Monday, February 23, 2015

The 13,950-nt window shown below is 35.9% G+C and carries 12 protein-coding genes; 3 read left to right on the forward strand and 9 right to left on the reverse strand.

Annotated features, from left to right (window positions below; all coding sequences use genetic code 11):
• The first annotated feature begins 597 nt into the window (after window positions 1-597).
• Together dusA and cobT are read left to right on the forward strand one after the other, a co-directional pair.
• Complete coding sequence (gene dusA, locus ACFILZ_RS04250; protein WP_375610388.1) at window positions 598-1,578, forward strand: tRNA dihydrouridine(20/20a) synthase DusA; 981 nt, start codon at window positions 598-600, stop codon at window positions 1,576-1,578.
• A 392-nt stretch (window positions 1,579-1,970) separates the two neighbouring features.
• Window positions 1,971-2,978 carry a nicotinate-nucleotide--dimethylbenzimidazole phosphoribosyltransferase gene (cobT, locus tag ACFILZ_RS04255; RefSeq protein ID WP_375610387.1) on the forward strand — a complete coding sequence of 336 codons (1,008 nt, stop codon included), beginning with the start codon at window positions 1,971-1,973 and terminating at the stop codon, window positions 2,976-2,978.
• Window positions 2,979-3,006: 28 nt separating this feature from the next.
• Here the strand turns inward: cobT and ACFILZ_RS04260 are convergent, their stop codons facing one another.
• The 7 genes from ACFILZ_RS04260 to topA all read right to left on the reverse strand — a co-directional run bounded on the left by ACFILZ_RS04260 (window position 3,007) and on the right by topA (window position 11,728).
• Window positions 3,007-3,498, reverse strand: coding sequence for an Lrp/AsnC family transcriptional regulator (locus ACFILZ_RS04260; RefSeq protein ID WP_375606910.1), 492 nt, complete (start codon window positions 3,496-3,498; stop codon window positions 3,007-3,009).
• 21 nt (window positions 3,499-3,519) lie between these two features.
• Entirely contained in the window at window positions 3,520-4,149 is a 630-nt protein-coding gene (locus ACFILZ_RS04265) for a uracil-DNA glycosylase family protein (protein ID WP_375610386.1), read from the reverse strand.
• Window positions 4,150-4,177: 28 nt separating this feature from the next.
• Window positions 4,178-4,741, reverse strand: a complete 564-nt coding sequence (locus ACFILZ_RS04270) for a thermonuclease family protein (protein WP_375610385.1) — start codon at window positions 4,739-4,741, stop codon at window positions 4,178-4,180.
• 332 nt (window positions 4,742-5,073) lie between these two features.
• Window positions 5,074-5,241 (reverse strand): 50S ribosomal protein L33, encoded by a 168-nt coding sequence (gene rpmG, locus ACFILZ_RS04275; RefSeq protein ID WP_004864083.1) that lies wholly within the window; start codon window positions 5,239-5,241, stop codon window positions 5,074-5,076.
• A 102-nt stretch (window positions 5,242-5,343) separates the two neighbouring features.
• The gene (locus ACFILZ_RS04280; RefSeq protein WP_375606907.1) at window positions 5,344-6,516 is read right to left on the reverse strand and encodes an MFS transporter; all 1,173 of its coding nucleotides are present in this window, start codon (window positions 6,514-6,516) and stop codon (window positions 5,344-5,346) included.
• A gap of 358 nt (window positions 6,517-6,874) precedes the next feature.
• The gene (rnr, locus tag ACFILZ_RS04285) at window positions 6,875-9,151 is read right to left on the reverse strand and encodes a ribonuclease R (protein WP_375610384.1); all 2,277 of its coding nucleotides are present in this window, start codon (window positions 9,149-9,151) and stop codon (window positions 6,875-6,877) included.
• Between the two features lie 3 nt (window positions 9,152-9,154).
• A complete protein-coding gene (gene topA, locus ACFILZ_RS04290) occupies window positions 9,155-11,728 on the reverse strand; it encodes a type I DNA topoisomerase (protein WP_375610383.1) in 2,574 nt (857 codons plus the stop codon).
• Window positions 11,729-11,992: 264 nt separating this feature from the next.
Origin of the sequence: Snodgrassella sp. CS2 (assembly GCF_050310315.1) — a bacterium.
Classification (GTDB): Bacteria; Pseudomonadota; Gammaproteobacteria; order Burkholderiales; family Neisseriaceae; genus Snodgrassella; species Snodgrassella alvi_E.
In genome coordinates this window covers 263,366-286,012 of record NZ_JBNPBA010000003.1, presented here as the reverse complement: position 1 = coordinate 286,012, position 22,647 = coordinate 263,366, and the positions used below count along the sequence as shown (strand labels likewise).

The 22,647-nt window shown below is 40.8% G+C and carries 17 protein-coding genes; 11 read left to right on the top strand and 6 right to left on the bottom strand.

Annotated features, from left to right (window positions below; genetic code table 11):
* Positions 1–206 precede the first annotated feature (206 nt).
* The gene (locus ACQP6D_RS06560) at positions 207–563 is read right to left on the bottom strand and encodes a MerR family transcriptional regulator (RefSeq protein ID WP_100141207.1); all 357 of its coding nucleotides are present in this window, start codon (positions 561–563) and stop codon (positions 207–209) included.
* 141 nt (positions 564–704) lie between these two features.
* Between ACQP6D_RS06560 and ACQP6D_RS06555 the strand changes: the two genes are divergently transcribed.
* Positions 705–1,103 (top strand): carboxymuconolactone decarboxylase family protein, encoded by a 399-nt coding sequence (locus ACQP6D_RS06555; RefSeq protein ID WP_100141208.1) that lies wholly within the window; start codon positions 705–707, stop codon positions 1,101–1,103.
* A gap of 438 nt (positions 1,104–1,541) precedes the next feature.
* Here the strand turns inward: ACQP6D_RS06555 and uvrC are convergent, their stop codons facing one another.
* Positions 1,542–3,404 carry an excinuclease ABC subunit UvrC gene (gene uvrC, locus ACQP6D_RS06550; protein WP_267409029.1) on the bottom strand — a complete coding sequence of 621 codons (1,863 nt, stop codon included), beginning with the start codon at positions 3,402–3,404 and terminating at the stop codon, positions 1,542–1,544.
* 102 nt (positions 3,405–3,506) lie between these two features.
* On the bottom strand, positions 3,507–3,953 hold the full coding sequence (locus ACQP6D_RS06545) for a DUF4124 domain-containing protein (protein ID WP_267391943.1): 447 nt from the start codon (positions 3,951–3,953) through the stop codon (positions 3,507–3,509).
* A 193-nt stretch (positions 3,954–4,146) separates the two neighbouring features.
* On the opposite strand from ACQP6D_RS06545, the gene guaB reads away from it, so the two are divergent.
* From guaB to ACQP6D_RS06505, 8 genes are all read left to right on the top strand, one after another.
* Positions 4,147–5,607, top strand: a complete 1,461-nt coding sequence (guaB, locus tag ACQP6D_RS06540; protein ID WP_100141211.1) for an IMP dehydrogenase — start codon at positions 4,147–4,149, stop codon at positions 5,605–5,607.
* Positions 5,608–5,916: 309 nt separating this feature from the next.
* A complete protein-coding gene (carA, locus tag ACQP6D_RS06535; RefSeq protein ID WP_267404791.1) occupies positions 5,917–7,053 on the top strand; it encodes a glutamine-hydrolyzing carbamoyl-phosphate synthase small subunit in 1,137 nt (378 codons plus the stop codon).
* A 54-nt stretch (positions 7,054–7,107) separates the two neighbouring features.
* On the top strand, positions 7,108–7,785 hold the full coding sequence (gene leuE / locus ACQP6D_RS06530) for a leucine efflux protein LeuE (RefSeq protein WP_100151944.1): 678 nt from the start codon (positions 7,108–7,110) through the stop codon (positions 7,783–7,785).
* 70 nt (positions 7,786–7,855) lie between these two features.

Greek drama All eyes have been focused on the newly elected Leftist Greek government of Prime Minister Alexis Tsipras as it wrestles with its creditors and tries to fulfil its campaign pledges of rescuing the country from the bailout package of the European union (EU), IMF, etc, which has imposed as its conditionality a rigid austerity that has led to the shrinking of the economy by 25 percent, increased unemployment exponentially to 25 percent (the bulk of it youth), cut pensions and other welfare benefits, and imposed a draconian straitjacket of maintaining a primary budget surplus of three percent of GDP. The bare figures do not adequately reflect the misery these policy measures have caused across the social spectrum. The exception of course are the rich and powerful business houses that still seem to be thriving as islands of plenty and luxury in a sea of deprivation. The Leftist government has vowed to wage a war against the ‘oligarchs’ who dominate the economy, with the rider that this would not be a wholesale offensive against all businesses but only targeting those who evade taxes or are otherwise found violating or bending the law to their benefit. As these lines are being written, the Greek government was expected to engage with its credit interlocutors to produce a set of its own reforms that were the only concession extracted in return for an extension of the bailout package for four months. The reforms and their acceptance by the EU, particularly Germany, are crucial for Greece obtaining a fresh 7.2 billion Euros aid package after completing the present programme, a target that would ease the pain of the repayment of debt amounting to 3.5 billion Euros due in June. Because of the perceived humiliation of accepting the terms of the government’s creditors, the prime minister is under pressure from his supporters as well as his right wing coalition partners for ‘betraying’ the promise of rejecting the bailout and its conditions on which Tsipras’ Syriza party had won the elections. The compromise reflects the limits of the room for manoeuvre available to the government. Perhaps the compromise was the only possible option to stave off a run on the banks and a widening series of ripples that would have destabilised not only Greece but also the wider EU community. The sense of betrayal therefore is tempered by a sense of immediate relief. While there are many voices within Greece as well as outside it that are advising the government to stand firm on its election platform, the intriguing factor in the situation is how geopolitics and domestic politics are pulling in opposite directions. In this matter, the former is swayed by the Russia factor. Itself under a cloud because of western sanctions imposed in the wake of the Ukraine crisis, Russia is cautiously open to bypassing Ukraine for its gas exports through a pipeline linking it to Turkey and possibly beyond to Greece, thereby giving Moscow much needed alternative access to the southern Mediterranean rim. Of course in the climate that currently defines Russia-western relations, this is being described by NATO as a ‘threat’ to the Baltic countries as well as Greece as a member of NATO. It may be recalled that part of the west’s reaction to Ukraine contemplating a Russian financial rescue rather than the EU package was the ‘horrible’ thought that this would bring Kiev within Moscow’s orbit and make the (unstated) agenda of weaning Ukraine away into the EU and NATO that much more difficult. Imagine then the discomfiture in western capitals at the mere suggestion that Greece could go down that road. The Left’s victory in Greece was hailed as a breach in the wall of right wing or centrist governments throughout Europe. It encouraged immeasurably the Left in other countries such as Spain by its demonstration effect. However, the current negotiations have placed economics at the heart of the conundrum and shown the limits of wresting any country away from the right wing consensus that dominates the EU and the west generally, with Germany leading the charge. If and when other countries in crisis that are suffering from the one-sided austerity misery that Greece has had to endure turn away from this consensus, perhaps the deadening conformity of following Berlin may be replaced by a more creative and flexible attempt to come to terms with the recession that has brought many a once prosperous country in Europe to its knees.